The US deployed its new W76-2 low-yield Trident submarine warhead, the Federation of American Scientists (FAS) reported on January 29th.
Reportedly, the first submarine to deploy the new weapon was the USS Tennessee, at the end of 2019.
The low-yield nuclear warhead was first mentioned in February 2018, as part of the US’ Nuclear Posture Review (NPR). And it was mentioned simply as completing the W-76-1 by the end of Fiscal Year 2019.
It was described as a capability to “help counter any mistaken perception of an exploitable ‘gap’ in U.S. regional deterrence capabilities.”
The justification was that the US administration had no “prompt” and useable nuclear capability that could counter, and deter Russia from using its own tactical nuclear weapons.
According to FAS, between one or two of the 20 missiles on board the USS Tennessee and other similar submarines would be armed with the W76-2 warhead. Each warhead is estimated to have an explosive yield of approximately 5 kilotons.
The remaining 18 missiles on each submarine like the Tennessee carry either the 90-kiloton W76-1 or the 455-kiloton W88. Each missile can carry up to eight warheads under current loading configurations.
The first W76-2 (known as First Production Unit, or FPU) was completed at Pantex in February 2019.
At the time, NNSA said it was “on track to complete the W76-2 Initial Operational Capability warhead quantity and deliver the units to the U.S Navy by the end of Fiscal Year 2019”
“NNSA is fully committed to meeting the requirements of our partners at the Department of Defense,” said Dr. Charles P. Verdon, NNSA’s Deputy Administrator for Defense Programs. “The W76-2 will allow for tailored deterrence in the face of evolving threats.”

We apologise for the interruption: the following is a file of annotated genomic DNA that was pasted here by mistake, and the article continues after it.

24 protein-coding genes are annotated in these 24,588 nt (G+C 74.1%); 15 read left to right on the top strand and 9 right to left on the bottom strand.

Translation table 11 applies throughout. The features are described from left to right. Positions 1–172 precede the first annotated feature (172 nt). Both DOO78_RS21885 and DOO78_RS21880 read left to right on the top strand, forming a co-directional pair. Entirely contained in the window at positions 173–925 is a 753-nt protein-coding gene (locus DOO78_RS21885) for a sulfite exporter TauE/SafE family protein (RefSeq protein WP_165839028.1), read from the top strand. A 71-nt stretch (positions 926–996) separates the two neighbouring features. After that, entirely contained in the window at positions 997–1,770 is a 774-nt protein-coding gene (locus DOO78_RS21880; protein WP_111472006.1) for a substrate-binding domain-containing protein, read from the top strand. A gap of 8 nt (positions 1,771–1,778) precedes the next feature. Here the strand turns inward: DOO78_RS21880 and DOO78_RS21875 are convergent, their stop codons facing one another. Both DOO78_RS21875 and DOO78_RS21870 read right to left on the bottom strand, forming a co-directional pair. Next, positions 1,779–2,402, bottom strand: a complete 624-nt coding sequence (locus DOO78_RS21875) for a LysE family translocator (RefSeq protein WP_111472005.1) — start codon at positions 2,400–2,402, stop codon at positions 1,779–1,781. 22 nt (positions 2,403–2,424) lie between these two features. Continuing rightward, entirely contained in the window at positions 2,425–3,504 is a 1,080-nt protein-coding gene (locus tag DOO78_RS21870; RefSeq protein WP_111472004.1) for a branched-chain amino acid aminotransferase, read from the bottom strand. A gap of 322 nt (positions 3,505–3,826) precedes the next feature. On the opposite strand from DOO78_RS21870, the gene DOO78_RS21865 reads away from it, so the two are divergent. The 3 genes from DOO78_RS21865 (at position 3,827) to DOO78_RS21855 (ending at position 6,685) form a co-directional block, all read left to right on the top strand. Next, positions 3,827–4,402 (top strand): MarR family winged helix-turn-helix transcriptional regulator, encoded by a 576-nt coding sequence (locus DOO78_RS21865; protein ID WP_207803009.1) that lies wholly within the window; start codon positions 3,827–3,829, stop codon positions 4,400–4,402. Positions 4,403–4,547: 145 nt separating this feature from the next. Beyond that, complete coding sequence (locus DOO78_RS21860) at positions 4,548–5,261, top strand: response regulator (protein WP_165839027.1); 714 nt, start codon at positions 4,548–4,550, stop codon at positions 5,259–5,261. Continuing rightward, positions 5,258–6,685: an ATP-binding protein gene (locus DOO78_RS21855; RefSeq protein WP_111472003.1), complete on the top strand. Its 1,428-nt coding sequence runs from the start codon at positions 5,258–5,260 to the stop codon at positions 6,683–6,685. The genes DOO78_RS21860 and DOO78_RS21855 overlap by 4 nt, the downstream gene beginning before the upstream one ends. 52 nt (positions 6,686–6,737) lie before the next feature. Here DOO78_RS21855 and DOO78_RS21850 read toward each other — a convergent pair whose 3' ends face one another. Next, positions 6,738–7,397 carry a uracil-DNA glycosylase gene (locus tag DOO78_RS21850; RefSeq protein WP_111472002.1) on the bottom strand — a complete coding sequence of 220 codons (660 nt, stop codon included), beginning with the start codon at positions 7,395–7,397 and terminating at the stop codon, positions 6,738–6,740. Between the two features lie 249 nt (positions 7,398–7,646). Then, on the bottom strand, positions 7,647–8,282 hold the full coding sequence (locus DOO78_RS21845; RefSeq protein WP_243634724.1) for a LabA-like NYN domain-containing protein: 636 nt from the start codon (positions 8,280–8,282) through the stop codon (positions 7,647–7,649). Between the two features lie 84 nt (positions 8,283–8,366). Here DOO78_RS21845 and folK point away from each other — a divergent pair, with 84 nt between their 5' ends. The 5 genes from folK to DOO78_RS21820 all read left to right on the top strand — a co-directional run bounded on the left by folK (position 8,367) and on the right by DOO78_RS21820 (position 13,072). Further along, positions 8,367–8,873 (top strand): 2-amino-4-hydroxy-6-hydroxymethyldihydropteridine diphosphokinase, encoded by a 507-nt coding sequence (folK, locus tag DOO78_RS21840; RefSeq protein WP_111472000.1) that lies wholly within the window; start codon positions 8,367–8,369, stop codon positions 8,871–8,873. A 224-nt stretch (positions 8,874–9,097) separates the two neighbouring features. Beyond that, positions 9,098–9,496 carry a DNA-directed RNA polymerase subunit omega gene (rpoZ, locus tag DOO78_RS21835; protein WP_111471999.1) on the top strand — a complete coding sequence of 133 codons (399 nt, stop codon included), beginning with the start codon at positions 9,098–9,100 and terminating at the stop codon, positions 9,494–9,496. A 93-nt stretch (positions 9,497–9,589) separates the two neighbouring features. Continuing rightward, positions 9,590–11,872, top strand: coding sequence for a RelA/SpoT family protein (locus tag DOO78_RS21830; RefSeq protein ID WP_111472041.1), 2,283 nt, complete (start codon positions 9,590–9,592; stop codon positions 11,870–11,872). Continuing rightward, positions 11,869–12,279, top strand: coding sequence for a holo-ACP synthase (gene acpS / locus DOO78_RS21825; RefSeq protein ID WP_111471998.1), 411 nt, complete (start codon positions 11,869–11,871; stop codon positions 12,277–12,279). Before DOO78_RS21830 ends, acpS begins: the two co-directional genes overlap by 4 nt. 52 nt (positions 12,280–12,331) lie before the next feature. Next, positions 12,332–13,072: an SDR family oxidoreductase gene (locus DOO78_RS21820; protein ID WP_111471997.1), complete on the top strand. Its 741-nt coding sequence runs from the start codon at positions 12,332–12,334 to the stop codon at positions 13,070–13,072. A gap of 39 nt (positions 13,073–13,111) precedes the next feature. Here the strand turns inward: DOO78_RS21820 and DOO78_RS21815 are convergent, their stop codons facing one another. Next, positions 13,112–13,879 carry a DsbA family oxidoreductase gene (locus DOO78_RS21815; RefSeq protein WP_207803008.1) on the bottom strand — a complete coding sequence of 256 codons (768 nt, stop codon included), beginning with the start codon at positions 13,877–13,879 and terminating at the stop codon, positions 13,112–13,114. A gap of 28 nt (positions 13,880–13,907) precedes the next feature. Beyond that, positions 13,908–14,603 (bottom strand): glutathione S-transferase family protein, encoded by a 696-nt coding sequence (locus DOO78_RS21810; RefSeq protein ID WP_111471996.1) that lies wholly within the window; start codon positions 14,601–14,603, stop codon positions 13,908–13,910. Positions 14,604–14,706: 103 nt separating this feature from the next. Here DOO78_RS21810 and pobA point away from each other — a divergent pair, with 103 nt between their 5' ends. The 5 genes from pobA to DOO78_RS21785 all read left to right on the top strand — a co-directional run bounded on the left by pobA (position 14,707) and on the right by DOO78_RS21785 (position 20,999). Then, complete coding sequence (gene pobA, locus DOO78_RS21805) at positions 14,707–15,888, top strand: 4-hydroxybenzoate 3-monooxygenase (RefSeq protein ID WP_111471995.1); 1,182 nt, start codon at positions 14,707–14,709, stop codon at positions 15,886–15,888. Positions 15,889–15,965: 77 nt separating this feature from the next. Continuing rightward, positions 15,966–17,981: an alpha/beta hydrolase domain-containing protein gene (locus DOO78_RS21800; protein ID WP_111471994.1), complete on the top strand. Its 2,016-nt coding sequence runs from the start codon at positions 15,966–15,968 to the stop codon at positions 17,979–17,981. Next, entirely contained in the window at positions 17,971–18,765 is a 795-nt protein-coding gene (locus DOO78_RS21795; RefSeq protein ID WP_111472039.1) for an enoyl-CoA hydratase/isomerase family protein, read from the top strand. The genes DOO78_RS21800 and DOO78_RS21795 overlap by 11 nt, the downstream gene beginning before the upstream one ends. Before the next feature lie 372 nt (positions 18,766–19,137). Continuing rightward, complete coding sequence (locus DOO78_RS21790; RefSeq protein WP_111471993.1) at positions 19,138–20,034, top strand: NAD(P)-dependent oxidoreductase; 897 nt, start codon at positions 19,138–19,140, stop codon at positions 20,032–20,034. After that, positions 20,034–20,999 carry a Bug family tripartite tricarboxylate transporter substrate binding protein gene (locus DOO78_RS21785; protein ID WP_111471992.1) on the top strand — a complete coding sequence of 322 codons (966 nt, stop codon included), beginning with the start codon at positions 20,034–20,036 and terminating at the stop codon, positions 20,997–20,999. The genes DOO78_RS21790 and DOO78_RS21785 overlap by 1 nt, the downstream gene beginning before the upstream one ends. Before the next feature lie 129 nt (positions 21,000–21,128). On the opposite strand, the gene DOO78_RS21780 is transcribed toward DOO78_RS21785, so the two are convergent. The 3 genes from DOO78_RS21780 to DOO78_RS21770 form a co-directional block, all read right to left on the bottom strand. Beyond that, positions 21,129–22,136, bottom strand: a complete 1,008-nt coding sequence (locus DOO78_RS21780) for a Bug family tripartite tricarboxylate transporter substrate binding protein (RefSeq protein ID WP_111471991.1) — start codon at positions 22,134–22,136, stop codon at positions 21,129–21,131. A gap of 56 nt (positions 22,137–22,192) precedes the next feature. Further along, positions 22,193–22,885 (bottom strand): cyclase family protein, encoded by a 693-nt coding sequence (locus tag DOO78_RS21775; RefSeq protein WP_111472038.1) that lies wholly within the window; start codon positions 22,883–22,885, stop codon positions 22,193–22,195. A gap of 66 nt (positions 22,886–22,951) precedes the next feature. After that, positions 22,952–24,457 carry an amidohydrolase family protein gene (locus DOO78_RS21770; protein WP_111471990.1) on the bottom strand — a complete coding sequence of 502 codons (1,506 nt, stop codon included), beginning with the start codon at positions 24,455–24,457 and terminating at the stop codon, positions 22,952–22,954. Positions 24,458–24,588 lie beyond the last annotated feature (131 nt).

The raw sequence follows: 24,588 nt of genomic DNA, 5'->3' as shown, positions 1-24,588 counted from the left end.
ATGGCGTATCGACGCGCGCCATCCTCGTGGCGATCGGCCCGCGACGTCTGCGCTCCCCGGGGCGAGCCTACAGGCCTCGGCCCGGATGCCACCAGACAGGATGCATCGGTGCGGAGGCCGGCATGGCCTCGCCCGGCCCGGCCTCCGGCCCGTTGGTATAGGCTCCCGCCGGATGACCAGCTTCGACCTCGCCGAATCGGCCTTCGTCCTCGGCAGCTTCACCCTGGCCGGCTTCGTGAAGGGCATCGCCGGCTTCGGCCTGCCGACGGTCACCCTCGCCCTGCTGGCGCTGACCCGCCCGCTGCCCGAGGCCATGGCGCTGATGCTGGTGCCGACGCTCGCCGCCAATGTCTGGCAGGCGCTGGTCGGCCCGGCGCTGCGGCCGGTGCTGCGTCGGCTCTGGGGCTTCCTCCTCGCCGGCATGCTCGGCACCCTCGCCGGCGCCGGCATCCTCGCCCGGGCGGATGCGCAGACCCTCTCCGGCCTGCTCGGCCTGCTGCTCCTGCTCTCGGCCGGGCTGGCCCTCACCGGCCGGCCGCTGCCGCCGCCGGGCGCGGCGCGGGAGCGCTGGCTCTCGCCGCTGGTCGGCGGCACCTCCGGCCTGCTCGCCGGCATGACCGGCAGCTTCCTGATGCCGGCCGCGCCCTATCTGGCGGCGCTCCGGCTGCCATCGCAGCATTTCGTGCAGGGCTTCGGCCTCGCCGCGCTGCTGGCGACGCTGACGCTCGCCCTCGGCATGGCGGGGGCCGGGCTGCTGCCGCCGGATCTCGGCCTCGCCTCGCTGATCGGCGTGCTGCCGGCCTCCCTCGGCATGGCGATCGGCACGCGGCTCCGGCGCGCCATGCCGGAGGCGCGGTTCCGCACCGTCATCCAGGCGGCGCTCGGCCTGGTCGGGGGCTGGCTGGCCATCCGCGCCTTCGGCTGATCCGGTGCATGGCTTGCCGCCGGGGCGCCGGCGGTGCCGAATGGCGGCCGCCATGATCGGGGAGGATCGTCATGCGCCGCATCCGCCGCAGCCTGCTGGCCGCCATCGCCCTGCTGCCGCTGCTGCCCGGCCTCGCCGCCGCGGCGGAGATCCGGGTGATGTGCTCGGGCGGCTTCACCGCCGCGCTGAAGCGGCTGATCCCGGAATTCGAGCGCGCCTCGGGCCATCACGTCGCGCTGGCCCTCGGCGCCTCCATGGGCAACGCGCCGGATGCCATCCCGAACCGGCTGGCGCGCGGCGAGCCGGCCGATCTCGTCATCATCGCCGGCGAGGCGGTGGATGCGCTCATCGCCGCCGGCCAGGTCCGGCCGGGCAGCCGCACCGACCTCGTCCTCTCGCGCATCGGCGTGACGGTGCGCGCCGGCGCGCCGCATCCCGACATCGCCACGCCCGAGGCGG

The W76-2 program is a modification of the W76-1 warhead to provide a low-yield, sea-launched ballistic missile warhead capability.
In justifying the W76-2 since the February 2018 NPR, DOD has emphasized that production and deployment could be done fast, was simple to do, and wouldn’t cost very much.
Based upon the supposed “escalate-to-deescalate” doctrine, the February 2018 NPR claims that the W76-2 is needed to “help counter any mistaken perception of an exploitable ‘gap’ in U.S. regional deterrence capabilities.”
Consultants who were involved in producing the NPR have suggested that “[Russian President] Putin may well believe that the United States would not respond with strategic warheads that could cause significant collateral damage” and “that Moscow could conceivably engage in limited nuclear first-use without undue risk…”
There is no firm evidence that a Russian nuclear decision regarding the risk involved in nuclear escalation is dependent on the yield of a US nuclear weapon. Moreover, the United States already has a large number of weapons in its nuclear arsenal that have low-yield options – about 1,000, as per FAS.
In conclusion, the new weapon and its justification are simply another example of double-faced talk. Russia and China are being accused of undertaking actions that the US and NATO themselves are undertaking.
The Washington-led establishment successively accuses both Moscow and Beijing of preparing to use low-yield nuclear weapons in any local conflict to forward their interests, or simply threaten of potential aggression, while the US appears to be the actual party actively preparing towards that specific goal.
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